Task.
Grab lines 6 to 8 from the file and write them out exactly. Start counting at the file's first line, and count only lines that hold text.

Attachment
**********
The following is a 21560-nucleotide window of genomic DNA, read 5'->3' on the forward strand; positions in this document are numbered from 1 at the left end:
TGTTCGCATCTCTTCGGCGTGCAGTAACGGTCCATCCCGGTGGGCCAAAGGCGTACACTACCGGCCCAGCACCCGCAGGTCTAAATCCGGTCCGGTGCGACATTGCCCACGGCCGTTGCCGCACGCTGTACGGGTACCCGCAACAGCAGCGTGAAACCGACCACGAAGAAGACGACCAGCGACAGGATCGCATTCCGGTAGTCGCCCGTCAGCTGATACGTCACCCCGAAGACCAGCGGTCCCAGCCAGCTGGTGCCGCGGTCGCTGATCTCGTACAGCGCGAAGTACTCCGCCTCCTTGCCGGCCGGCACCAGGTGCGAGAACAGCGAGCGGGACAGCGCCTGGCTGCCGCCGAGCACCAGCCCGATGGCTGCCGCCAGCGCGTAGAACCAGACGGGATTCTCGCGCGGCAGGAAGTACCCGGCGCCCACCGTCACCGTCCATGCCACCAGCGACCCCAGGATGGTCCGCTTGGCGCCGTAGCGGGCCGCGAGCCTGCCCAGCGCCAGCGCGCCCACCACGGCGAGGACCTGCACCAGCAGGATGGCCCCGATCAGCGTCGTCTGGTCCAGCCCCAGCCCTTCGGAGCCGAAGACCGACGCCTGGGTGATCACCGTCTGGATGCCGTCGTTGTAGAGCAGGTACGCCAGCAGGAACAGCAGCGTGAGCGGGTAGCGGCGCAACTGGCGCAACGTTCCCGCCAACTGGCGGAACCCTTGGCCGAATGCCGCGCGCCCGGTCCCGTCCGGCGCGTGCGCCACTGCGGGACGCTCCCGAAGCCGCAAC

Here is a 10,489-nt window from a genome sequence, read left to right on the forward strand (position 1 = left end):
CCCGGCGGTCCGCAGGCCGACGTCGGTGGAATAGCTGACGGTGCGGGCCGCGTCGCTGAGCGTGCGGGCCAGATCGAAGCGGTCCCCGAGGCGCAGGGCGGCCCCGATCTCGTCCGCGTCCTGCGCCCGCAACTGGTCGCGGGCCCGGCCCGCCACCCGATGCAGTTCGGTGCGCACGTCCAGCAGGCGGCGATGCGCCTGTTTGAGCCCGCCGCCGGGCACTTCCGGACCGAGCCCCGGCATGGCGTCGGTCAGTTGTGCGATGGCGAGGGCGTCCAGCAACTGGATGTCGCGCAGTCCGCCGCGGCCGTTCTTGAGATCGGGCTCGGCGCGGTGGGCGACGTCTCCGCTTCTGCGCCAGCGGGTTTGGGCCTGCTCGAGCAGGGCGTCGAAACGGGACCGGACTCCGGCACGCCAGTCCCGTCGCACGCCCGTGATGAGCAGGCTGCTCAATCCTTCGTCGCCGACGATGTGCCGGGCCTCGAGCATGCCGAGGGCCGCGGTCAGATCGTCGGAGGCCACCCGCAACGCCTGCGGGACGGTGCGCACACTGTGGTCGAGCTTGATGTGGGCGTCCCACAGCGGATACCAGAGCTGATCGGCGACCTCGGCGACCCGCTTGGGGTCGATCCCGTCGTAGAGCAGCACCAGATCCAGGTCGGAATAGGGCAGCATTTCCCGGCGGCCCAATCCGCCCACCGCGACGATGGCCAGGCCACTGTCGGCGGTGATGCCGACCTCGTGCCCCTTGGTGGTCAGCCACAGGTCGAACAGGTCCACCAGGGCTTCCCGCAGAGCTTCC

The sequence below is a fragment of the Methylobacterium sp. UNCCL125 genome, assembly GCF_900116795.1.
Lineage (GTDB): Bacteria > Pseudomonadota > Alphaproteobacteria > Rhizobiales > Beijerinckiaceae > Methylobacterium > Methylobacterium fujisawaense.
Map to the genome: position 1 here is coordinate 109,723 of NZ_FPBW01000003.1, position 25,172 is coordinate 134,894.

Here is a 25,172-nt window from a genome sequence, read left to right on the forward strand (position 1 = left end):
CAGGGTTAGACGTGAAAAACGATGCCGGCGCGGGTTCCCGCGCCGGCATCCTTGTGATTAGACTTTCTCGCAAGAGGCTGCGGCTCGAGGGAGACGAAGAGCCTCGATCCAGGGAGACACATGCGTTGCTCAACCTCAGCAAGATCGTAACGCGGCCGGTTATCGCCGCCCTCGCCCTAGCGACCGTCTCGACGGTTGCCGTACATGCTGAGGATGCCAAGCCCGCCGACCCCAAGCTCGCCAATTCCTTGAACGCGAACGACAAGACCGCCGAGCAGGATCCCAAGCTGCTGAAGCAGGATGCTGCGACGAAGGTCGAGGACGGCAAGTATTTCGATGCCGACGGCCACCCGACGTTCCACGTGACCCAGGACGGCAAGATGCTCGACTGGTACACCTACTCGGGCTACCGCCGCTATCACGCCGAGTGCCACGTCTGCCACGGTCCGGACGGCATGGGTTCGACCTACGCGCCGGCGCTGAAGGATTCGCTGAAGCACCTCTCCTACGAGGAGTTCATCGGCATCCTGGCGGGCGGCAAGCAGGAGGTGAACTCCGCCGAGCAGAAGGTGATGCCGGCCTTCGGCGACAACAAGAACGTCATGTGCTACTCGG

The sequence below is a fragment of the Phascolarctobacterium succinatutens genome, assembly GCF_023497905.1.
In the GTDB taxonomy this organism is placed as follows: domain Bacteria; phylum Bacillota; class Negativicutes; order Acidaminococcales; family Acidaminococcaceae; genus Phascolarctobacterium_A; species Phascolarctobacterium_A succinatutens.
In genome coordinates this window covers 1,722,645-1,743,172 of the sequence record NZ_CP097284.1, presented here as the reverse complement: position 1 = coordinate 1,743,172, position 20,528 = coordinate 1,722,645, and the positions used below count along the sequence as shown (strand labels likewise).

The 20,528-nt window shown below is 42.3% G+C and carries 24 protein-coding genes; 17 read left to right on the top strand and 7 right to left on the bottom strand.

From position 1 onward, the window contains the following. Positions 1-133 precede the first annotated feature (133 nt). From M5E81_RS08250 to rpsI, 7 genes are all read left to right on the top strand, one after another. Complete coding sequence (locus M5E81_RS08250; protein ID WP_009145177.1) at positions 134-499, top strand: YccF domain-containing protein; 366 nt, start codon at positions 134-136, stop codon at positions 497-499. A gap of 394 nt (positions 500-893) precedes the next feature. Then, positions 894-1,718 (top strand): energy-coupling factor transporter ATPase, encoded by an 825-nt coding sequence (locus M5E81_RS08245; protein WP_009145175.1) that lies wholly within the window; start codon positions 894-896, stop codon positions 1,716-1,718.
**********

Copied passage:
Lineage (GTDB): Bacteria > Pseudomonadota > Alphaproteobacteria > Rhizobiales > Beijerinckiaceae > Methylobacterium > Methylobacterium fujisawaense.
Map to the genome: position 1 here is coordinate 109,723 of NZ_FPBW01000003.1, position 25,172 is coordinate 134,894.

Here is a 25,172-nt window from a genome sequence, read left to right on the forward strand (position 1 = left end):